The 37 best tools for data visualization It's often said that data is the new world currency, and the web is the exchange bureau through which it's traded. As consumers, we're positively swimming in data; it's everywhere from labels on food packaging design to World Health Organisation reports. As a result, for the designer it's becoming increasingly difficult to present data in a way that stands out from the mass of competing data streams. Get Adobe Creative Cloud One of the best ways to get your message across is to use a visualization to quickly draw attention to the key messages, and by presenting data visually it's also possible to uncover surprising patterns and observations that wouldn't be apparent from looking at stats alone. And nowadays, there's plenty of free graphic design software to help you do just that.
Scraping for Journalism: A Guide for Collecting Data Photo by Dan Nguyen/ProPublica Our Dollars for Docs news application lets readers search pharmaceutical company payments to doctors. We’ve written a series of how-to guides explaining how we collected the data. Most of the techniques are within the ability of the moderately experienced programmer. The most difficult-to-scrape site was actually a previous Adobe Flash incarnation of Eli Lilly’s disclosure site. Lilly has since released their data in PDF format.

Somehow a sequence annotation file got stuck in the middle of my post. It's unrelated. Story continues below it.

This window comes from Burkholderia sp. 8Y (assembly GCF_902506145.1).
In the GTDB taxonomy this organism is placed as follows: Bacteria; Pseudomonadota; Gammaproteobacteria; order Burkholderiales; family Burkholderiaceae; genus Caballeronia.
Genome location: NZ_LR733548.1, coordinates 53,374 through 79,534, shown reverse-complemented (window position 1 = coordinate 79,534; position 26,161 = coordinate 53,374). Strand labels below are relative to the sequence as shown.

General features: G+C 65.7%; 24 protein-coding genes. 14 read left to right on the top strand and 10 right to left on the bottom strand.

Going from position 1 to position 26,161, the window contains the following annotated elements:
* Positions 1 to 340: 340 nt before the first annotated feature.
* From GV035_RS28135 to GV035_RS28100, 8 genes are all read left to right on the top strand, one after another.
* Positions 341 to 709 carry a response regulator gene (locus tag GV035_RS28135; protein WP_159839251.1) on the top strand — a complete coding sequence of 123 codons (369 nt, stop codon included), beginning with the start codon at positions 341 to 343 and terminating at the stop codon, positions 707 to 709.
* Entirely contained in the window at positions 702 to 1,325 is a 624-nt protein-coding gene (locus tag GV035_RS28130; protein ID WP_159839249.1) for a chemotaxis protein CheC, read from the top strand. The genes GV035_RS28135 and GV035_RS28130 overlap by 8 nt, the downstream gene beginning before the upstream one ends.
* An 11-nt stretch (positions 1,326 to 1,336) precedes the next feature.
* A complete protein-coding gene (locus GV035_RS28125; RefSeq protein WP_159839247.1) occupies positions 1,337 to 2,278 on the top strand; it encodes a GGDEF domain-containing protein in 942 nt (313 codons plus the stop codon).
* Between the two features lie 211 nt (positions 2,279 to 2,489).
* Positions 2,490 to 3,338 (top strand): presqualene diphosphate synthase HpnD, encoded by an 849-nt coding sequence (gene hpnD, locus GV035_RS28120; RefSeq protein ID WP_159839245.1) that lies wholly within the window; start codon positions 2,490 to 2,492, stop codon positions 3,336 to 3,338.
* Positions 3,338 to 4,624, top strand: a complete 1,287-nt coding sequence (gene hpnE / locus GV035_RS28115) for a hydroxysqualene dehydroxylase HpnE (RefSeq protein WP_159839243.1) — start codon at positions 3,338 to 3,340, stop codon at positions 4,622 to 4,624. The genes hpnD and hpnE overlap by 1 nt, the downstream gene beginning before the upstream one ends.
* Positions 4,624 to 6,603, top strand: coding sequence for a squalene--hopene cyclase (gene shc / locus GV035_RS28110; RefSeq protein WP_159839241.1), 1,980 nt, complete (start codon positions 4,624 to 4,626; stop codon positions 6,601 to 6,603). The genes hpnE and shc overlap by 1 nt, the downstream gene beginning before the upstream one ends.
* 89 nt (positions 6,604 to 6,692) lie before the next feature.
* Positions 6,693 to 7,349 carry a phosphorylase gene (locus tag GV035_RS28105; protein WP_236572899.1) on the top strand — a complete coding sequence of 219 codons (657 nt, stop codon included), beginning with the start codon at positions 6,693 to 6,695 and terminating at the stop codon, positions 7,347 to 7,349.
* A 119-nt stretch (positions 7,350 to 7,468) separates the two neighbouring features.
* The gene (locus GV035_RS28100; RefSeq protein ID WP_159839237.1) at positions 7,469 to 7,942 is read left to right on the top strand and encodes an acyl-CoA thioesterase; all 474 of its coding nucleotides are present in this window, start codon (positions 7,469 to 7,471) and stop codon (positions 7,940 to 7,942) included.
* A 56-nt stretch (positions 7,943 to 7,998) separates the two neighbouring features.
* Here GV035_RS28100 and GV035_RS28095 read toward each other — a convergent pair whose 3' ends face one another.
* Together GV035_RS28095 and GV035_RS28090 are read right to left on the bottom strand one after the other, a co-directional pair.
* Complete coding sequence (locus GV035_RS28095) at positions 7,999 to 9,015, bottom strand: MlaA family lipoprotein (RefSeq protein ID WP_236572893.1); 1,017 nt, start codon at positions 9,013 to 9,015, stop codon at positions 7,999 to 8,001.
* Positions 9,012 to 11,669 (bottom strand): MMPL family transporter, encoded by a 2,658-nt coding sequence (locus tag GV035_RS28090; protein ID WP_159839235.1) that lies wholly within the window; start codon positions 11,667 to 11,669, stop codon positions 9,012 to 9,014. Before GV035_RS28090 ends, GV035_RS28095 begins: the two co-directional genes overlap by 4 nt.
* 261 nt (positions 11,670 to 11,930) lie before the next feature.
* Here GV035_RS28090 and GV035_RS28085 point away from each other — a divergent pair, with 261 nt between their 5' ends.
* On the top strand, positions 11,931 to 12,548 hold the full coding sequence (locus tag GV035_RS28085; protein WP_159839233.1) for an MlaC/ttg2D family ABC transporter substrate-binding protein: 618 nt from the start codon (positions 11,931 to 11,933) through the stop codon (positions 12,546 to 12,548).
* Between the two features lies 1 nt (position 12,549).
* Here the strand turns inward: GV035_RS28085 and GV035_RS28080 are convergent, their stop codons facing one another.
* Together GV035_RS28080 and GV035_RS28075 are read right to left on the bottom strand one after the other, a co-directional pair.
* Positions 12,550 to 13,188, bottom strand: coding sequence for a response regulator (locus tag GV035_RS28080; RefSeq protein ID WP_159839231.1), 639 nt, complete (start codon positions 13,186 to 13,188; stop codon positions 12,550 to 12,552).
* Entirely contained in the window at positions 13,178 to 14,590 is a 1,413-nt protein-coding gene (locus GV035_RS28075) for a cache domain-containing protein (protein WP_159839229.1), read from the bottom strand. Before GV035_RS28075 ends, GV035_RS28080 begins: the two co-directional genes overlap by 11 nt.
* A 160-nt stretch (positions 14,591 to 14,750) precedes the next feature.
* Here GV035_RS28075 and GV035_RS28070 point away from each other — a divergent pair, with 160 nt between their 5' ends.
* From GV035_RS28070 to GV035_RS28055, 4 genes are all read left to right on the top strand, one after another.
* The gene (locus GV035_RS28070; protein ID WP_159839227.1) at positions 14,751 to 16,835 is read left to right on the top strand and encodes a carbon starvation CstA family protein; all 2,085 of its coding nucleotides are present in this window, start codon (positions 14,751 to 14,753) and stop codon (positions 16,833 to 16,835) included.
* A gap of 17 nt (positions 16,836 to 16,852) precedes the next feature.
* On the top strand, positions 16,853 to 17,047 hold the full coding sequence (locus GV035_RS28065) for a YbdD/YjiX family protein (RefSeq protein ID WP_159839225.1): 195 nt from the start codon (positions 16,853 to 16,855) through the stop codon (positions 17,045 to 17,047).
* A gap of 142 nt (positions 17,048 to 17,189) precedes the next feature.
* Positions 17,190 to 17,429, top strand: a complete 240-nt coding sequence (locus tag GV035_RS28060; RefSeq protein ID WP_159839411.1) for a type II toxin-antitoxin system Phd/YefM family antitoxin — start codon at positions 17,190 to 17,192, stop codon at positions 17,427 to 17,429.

The science behind data visualisation Over the last couple of centuries, data visualisation has developed to the point where it is in everyday use across all walks of life. Many recognise it as an effective tool for both storytelling and analysis, overcoming most language and educational barriers. But why is this? How are abstract shapes and colours often able to communicate large amounts of data more effectively than a table of numbers or paragraphs of text? Cleaning data using Google Refine: a quick guide I’ve been focusing so much on blogging the bells and whistles stuff that Google Refine does that I’ve never actually written about its most simple function: cleaning data. So, here’s what it does and how to do it: Download and install Google Refine if you haven’t already done so. It’s free.Run it – it uses your default browser.In the ‘Create a new project’ window click on ‘Choose file‘ and find a spreadsheet you’re working with. If you need a sample dataset with typical ‘dirty data’ problems I’ve created one you can download here.Give it a project name and click ‘Create project‘.